FARGO — The 15th verbal commitment to the North Dakota State football recruiting class, Cam Devine from Brookfield, Wis., said on his Twitter account that the process was long and winding but relatively stress free. On the other end, the Bison coaching staff can attest to the long and winding road.
Stress free? Probably not.
Not that it’s ever stress free, but since the COVID-19 pandemic shut down college athletics last March, football recruiting has remained in a “dead period,” meaning coaches cannot have face-to-face contact with any prospects.
It’s been a road block no college coach anywhere in the country ever anticipated.
“It takes longer to create relationships with kids now,” said NDSU head coach Matt Entz.
In a normal year, Bison coaches would have anywhere from about six to 12 in-person communication opportunities with a recruit, whether it be a junior day, summer camp, official visit or game day visit.
That has all been traded in for phone calls or virtual Zoom interactions.
“You’re trying to maximize that platform, just like everybody else is,” Entz said.
That platform has also taken the place of a campus visit, the recruiting mechanism designed to close the deal on a potential recruit. Entz said it’s particularly important for a school like NDSU in a location like Fargo, a city that many recruits never see until they get here.
“When people come here,” Entz said, “it always surprises and blows every stereotype out of the water when it comes to our community.”
On a visit, the NDSU coaches are able to sell the campus, the academics, the facilities and the town. The recruit is able to interact with players, who are designated to show them the school and city.
Now, it’s almost like a car salesman trying to sell a car without a sales lot. On the flipside, recruits have been able to do academic tours and meetings but that’s been about it. If they come to NDSU, it has to be on their own dime and time.
“We just can’t have any interaction as a football program,” Entz said. “That’s been tough. There have been kids from all over the country in our community and unfortunately our hands are tied.”
There have been a couple of accidental run-ins, Entz admitted. A couple times he’s left his office at the Fargodome only to see a recruit walking around the dome looking at the facility. But even in those situations it’s a “hi, how are you” and that’s about it.
Entz said his staff is relying on more senior season tape than it ever has. With the dead period, coaches are not permitted to watch high school football games in person, with the exception being Entz being able to watch his son, junior Kellen Entz, who plays for West Fargo Sheyenne. Kellen Entz has received recruiting attention on Twitter from NDSU, University of South Dakota and Northern State (S.D.).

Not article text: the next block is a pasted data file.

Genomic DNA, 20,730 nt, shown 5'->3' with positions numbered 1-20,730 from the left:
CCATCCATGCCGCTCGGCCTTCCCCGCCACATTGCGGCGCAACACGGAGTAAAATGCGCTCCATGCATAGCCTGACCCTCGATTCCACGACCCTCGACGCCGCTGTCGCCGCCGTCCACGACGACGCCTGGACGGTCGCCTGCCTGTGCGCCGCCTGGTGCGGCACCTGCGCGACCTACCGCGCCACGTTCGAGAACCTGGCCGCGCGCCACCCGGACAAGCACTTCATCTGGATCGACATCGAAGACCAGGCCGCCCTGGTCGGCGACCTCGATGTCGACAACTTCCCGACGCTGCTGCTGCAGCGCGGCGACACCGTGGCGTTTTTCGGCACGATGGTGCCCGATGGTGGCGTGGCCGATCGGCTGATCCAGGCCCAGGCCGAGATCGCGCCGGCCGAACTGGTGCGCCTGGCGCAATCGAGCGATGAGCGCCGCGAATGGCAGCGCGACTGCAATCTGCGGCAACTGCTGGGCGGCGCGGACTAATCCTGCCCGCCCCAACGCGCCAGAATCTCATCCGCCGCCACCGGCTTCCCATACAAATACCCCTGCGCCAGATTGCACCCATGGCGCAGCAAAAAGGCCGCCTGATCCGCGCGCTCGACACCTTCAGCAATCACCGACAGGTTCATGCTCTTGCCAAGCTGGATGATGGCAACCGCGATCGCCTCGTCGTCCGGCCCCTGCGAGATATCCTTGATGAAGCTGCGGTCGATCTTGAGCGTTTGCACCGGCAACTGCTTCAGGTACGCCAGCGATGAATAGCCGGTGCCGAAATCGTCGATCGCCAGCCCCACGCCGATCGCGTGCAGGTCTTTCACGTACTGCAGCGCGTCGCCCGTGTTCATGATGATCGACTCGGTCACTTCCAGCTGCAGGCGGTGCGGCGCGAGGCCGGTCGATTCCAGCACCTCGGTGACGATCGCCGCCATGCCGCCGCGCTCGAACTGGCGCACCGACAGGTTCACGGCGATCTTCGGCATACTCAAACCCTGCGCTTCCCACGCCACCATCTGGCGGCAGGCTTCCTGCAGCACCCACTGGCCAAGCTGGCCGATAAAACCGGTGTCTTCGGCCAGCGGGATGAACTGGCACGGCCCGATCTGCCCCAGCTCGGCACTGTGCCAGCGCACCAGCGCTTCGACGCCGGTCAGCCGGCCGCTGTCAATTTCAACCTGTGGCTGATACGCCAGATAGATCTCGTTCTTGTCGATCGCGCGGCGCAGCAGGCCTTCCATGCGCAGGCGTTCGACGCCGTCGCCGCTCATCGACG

Still, the Bison have 15 verbal commitments in advance of the Dec. 16 early-signing day. Mandan defensive tackle Jaxon Duttenhefer was the first in late March.
It’s one thing to get local players like Fargo Davies fullback Truman Werremeyer, Sheyenne running back Barika Kpeenu and Fargo South running back/defensive back Sibomana Enock. But the Bison also got commitments from two players in Missouri, one in Georgia and one in Florida.
And when NDSU does finalize its recruiting class on Dec. 16, Entz anticipates that will be it. It’s doubtful the Bison will bring anybody else in for the regular signing date in February. For one, NDSU will be in game preparation mode for the Missouri Valley Football Conference opener on Feb. 21 against Youngstown State.
Moreover, future roster management poses to be a challenge with this year being a wash for player eligibility. The NCAA ruled that this season will not count toward a player’s five-year clock.
“It’s a balancing act, so we’ve already started having those conversations with our players,” Entz said. “We’re advocating for all of them to use all of their eligibility but that doesn’t necessarily fit in their plans, either.”
For instance, some players may graduate. Some may decide they’re too far down the depth chart to continue in a strenuous program. Some walkons may decide they can’t afford another year of school.
“It will dramatically affect our class this year,” Entz said of the NCAA ruling.
Entz said his biggest concern is the 2022 recruiting class and the numbers the Bison will be able to sign.
“Of course we’re going to recruit the talent level, that is never going to be sacrificed,” he said. “It’s just, will there be as many commitments in that early signing day as normal?”
In recruiting these days, there have been more questions than answers.
Bison verbal commitments:
Barika Kpeenu, 5-10, 185, RB, West Fargo Sheyenne
Sibomana Enock, 6-0, 185, RB/DB, Fargo South
Truman Werremeyer, 6-1, 220, FB, Fargo Davies
Jaxon Duttenhefer, 6-3, 275, OL/DL, Mandan
Finn Diggins, 6-5, 215, QB, Perham
Sam Henry, 6-6, 270, OL, Eden Prairie
Cole Payton, 6-3, 210, QB, Omaha Westside
Alex Oechsner, 5-10, 175, WR/DB, Waukesha
Kayden Warren, 6-4, 240, OL/DL, Rice Lake
Cam Devine, 6-4, 225, RB/LB, Brookfield
Logan Kopp, 6-0, 200, RB/LB, St. Louis
Reginald King, 6-3, 190, WR/DB, Grandview
Kody Huisman, 6-4, 245, DL, Pella
Nasir Howell, 6-1, 170, DB, Kennesaw
Britton Pascoe, 6-0, 180, DB, Valrico